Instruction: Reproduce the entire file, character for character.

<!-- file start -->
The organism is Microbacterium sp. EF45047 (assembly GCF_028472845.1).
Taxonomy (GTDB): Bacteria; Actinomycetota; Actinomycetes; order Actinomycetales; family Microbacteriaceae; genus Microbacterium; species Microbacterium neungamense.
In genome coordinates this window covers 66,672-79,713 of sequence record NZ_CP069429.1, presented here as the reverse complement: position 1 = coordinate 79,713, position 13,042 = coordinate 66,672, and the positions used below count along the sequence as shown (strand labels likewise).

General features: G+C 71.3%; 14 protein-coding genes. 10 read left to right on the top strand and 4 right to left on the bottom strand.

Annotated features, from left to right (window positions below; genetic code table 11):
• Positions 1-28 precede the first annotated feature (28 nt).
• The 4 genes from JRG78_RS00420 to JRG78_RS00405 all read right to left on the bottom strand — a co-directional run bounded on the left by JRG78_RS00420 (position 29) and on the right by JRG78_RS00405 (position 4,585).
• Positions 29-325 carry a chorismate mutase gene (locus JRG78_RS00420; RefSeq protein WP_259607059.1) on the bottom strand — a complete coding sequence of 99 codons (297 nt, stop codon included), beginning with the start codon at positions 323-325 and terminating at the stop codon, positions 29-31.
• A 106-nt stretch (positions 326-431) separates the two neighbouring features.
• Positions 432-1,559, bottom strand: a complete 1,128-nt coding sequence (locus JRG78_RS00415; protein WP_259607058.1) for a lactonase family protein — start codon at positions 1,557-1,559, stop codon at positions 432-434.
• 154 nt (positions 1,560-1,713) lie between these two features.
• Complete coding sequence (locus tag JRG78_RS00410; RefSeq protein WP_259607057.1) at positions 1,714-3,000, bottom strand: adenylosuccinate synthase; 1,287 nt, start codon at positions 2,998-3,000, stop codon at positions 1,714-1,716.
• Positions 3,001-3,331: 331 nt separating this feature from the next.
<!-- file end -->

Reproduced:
The organism is Microbacterium sp. EF45047 (assembly GCF_028472845.1).
Taxonomy (GTDB): Bacteria; Actinomycetota; Actinomycetes; order Actinomycetales; family Microbacteriaceae; genus Microbacterium; species Microbacterium neungamense.
In genome coordinates this window covers 66,672-79,713 of sequence record NZ_CP069429.1, presented here as the reverse complement: position 1 = coordinate 79,713, position 13,042 = coordinate 66,672, and the positions used below count along the sequence as shown (strand labels likewise).

General features: G+C 71.3%; 14 protein-coding genes. 10 read left to right on the top strand and 4 right to left on the bottom strand.

Annotated features, from left to right (window positions below; genetic code table 11):
• Positions 1-28 precede the first annotated feature (28 nt).
• The 4 genes from JRG78_RS00420 to JRG78_RS00405 all read right to left on the bottom strand — a co-directional run bounded on the left by JRG78_RS00420 (position 29) and on the right by JRG78_RS00405 (position 4,585).
• Positions 29-325 carry a chorismate mutase gene (locus JRG78_RS00420; RefSeq protein WP_259607059.1) on the bottom strand — a complete coding sequence of 99 codons (297 nt, stop codon included), beginning with the start codon at positions 323-325 and terminating at the stop codon, positions 29-31.
• A 106-nt stretch (positions 326-431) separates the two neighbouring features.
• Positions 432-1,559, bottom strand: a complete 1,128-nt coding sequence (locus JRG78_RS00415; protein WP_259607058.1) for a lactonase family protein — start codon at positions 1,557-1,559, stop codon at positions 432-434.
• 154 nt (positions 1,560-1,713) lie between these two features.
• Complete coding sequence (locus tag JRG78_RS00410; RefSeq protein WP_259607057.1) at positions 1,714-3,000, bottom strand: adenylosuccinate synthase; 1,287 nt, start codon at positions 2,998-3,000, stop codon at positions 1,714-1,716.
• Positions 3,001-3,331: 331 nt separating this feature from the next.